Computer shuts off after sitting a while

December 7, 2014 at 21:31:35
Specs: Windows 7
Computer shuts down unexpectedly after sitting a while, then show that it shut down incorrectly when it is rebooted, asking if it should start windows normally or in safe mode? only been doing this a few days... Help!

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December 7, 2014 at 23:23:19
Could be overheating.
Take a cover off & clean out the dust, put an external fan on & see if it behaves with the extra cooling. Make sure all the fans ( including the power supply ) are spinning fast, with the power off, give them a spin with a matchstick to make sure they are not stuck.

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Getting The Grunge Out Of Your PC, Fred Langa cleans the dirtiest PC he can find, and along the way shows you how you can easily tackle yours. There are 7 pages.
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December 7, 2014 at 23:53:51
Is the computer going into sleep mode or hibernation? Check what the "Power Options" in control panel are set to.

To err is human but to really screw things up, you need a computer!

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December 8, 2014 at 02:02:11
If it's a laptop it might well be going into hibernation etc., as per #2; equally (but less likely) if a desktop/tower.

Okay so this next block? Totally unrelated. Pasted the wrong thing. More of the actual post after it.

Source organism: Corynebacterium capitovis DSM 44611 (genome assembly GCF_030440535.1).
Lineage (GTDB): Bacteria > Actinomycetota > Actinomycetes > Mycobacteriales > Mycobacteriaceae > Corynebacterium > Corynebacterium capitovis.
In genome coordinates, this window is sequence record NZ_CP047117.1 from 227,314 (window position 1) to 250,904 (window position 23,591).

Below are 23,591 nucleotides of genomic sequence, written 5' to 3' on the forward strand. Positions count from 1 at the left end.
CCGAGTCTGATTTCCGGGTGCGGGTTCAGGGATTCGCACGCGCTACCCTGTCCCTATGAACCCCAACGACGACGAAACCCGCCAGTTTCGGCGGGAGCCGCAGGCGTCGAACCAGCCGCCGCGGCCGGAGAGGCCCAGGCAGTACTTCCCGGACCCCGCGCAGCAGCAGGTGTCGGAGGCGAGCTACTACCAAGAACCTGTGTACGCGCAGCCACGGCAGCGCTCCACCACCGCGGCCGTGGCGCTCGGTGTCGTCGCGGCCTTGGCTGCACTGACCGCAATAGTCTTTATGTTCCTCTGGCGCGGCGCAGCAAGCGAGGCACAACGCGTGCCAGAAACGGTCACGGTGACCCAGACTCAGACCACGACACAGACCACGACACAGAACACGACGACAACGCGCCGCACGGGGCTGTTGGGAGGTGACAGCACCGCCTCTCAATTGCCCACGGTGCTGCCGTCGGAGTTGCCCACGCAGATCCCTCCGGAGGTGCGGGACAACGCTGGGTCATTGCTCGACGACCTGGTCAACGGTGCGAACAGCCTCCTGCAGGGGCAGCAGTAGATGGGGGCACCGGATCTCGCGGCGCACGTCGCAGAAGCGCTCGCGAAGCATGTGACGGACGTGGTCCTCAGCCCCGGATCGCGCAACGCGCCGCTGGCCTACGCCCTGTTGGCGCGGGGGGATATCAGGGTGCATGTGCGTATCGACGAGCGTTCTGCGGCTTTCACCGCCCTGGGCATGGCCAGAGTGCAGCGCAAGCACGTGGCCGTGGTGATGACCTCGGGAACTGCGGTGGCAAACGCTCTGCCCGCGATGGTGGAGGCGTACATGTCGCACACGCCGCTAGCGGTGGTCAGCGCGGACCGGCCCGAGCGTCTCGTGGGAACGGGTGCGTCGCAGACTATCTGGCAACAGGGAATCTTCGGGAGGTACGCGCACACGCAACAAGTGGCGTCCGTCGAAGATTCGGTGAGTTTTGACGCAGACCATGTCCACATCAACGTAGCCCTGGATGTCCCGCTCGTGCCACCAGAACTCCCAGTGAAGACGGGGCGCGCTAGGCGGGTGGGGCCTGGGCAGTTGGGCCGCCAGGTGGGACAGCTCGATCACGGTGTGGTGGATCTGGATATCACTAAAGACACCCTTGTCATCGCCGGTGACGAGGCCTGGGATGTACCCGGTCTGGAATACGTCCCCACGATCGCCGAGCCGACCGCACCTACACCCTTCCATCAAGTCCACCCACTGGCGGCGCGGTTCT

If a laptop, check "all" vents are clear, and that any/all cooling fans are functioning correctly. Similarly check fans etc. on any desktop etc.

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Related Solutions

December 8, 2014 at 04:20:11
Desktop or Laptop?
Install HWMonitor and note down the internal temperatures (all). If you do it just after starting cold from sitting a while it will show you minimum, maximum, and current temps. If any of the current temps are the maximum and are climbing then you do have an overheating problem and the first step would be a thorough cleaning with a can of compressed air that you can purchase at a computer or office supply store but record the temps for posting (copy/paste, screen shot, or just write them down). Sometimes the best clue is which one(s) are hot and how fast they rise. Also note if the fan (laptop) or fans (desktop) are spinning and if they sound unusually loud because you may need to determine later if a fan is not working properly or simply being bogged down with the dust if it is not working, though clogged heat sinks and vents are more common (DO NOT remove a heat sink unless it it later determined that this will be necessary).

You have to be a little bit crazy to keep you from going insane.

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December 8, 2014 at 09:14:20
Just to add it is usually possible, if you are careful, to clean a CPU heat-sink through the fan blades with the help of a small brush and some canned air. You can usually get around the sides of the fan too using the same method.

Always pop back and let us know the outcome - thanks

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